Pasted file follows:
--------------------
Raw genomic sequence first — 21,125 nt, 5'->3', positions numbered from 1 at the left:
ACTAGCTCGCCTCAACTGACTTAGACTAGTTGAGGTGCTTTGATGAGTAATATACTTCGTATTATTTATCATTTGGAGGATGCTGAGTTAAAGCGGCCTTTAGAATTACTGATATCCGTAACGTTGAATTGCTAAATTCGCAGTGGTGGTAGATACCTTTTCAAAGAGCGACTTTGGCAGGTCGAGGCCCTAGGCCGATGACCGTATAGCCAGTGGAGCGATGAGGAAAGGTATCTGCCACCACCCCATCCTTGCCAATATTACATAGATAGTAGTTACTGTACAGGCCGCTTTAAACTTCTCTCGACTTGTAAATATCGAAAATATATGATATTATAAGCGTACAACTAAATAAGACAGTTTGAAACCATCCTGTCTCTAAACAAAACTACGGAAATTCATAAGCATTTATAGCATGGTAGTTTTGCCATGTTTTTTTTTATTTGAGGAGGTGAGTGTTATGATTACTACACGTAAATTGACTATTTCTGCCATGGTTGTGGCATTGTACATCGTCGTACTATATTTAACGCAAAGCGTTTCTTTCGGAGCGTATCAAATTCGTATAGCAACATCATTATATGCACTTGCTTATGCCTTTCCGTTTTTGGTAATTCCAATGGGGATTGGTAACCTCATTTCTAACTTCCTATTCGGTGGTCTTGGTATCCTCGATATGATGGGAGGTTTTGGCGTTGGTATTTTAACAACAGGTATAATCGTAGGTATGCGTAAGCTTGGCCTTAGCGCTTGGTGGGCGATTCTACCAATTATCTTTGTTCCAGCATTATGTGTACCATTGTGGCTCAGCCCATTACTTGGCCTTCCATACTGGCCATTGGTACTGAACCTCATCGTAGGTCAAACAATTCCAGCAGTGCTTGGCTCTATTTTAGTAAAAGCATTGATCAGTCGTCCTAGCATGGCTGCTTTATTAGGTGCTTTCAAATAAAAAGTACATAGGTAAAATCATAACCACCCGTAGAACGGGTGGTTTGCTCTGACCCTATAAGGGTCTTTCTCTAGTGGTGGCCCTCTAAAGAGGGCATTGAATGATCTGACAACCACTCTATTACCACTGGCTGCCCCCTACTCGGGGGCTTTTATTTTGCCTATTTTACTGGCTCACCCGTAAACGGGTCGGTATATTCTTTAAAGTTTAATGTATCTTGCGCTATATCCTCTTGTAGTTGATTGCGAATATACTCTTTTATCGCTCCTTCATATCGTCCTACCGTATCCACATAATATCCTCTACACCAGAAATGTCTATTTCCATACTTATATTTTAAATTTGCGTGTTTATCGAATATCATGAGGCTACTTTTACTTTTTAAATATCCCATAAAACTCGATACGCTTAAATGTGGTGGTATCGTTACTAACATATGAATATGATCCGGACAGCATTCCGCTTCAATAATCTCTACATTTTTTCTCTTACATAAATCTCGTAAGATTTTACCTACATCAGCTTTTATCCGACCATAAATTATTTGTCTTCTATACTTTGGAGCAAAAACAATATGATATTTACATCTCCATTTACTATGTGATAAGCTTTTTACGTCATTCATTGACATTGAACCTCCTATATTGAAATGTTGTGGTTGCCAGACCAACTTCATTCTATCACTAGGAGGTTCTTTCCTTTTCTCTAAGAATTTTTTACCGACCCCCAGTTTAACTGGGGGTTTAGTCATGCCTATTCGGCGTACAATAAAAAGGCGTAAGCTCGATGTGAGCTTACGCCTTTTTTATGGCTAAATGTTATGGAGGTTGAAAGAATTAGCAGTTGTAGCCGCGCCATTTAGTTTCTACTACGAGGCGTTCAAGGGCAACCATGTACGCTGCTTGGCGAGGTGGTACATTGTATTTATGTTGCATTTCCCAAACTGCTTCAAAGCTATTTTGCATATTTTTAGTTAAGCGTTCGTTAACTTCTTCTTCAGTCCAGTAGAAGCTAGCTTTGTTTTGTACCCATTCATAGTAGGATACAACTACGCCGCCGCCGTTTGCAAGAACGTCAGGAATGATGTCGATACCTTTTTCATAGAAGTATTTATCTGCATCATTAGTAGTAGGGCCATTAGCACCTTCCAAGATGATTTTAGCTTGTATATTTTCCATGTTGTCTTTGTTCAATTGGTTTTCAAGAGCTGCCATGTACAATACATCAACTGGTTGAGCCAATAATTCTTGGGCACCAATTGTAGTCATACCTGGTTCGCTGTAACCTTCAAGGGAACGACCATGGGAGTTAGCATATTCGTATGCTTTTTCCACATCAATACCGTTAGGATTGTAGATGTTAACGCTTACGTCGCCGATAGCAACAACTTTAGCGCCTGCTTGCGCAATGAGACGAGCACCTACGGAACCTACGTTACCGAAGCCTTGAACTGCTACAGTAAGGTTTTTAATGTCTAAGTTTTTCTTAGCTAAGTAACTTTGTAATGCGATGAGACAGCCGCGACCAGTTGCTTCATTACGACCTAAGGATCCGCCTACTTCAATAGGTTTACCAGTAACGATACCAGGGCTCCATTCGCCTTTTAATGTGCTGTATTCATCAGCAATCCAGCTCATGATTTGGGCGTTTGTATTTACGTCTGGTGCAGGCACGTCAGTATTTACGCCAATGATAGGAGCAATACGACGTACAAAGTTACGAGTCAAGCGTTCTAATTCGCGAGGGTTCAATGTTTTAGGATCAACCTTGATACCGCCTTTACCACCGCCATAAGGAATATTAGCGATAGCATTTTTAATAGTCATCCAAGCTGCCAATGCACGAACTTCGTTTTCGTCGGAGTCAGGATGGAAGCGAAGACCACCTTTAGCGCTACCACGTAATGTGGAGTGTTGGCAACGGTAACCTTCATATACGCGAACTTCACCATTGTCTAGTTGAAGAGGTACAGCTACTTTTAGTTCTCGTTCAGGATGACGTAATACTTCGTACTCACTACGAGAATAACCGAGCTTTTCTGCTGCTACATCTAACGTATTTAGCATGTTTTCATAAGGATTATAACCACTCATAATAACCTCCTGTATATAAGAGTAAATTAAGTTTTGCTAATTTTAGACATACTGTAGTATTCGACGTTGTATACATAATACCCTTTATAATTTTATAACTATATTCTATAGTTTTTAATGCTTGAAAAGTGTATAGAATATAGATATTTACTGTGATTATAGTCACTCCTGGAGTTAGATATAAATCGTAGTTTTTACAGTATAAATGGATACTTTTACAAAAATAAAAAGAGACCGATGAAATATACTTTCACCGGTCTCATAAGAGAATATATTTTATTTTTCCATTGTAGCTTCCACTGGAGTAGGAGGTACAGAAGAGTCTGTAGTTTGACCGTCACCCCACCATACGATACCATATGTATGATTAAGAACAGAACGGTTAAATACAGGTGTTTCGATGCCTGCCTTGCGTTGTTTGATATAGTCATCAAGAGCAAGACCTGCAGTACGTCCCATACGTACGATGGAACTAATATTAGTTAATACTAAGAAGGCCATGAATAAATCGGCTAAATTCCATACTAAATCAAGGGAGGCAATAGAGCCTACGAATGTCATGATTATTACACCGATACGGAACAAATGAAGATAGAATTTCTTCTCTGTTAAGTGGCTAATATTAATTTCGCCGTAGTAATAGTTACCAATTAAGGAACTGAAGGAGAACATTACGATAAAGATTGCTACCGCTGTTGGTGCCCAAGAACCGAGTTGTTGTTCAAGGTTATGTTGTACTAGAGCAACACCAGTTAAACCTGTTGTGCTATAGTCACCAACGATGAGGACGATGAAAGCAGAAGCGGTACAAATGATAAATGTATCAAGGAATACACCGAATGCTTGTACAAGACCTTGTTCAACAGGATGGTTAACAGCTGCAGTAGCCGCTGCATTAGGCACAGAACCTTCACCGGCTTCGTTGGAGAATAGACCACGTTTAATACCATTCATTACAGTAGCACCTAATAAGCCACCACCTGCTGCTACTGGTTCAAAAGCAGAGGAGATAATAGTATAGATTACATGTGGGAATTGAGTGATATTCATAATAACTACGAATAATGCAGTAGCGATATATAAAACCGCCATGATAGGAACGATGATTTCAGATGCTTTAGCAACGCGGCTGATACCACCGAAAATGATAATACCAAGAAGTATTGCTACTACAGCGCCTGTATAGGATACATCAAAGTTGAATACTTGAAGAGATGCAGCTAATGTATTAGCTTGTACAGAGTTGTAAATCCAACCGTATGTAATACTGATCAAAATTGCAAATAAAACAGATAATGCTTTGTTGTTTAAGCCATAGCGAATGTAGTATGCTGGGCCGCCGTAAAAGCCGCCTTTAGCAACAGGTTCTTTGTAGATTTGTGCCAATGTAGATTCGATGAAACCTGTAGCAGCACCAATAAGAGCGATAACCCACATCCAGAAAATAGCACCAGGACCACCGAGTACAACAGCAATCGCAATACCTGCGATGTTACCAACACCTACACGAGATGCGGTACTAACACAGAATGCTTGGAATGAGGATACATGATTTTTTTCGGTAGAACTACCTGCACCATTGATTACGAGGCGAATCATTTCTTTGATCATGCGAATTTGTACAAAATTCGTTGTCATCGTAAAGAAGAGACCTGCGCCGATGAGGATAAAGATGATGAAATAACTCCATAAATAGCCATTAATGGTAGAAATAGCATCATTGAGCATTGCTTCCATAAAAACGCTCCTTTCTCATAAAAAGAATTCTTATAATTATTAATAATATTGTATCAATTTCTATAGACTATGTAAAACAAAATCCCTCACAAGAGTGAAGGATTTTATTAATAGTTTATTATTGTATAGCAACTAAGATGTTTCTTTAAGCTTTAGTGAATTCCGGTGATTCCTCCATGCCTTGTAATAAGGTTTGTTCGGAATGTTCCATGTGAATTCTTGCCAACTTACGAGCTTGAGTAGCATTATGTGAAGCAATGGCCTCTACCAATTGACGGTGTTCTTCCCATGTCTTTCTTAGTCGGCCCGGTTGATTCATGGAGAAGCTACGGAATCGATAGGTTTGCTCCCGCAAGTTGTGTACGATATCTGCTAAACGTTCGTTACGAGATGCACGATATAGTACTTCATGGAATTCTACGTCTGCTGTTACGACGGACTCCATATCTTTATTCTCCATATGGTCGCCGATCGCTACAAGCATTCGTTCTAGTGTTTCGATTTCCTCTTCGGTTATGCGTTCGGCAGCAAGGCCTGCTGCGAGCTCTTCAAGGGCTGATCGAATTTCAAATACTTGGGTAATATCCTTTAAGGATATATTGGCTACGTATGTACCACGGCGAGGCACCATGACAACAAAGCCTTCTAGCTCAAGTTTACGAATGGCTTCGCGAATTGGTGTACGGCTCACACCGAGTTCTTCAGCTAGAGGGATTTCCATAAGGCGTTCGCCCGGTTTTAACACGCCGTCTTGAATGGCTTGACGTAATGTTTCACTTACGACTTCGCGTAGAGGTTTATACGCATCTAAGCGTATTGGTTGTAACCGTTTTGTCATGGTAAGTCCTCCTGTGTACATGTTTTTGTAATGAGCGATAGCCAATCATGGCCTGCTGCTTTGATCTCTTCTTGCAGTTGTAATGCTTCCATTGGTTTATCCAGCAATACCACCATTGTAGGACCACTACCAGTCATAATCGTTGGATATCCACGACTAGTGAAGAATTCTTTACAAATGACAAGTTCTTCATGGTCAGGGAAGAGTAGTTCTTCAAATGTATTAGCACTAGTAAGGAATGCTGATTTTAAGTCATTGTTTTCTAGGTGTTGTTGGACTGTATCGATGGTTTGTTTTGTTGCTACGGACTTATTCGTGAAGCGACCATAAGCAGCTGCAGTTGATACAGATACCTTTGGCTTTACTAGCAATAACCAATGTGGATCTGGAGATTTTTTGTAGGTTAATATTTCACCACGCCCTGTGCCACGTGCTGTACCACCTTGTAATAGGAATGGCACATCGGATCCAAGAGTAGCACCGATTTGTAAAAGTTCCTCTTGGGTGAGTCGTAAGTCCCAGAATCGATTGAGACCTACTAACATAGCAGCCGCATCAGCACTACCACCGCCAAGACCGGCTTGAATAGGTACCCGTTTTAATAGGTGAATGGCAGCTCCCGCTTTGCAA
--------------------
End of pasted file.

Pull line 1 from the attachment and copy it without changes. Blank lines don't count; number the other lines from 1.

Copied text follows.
Raw genomic sequence first — 21,125 nt, 5'->3', positions numbered from 1 at the left: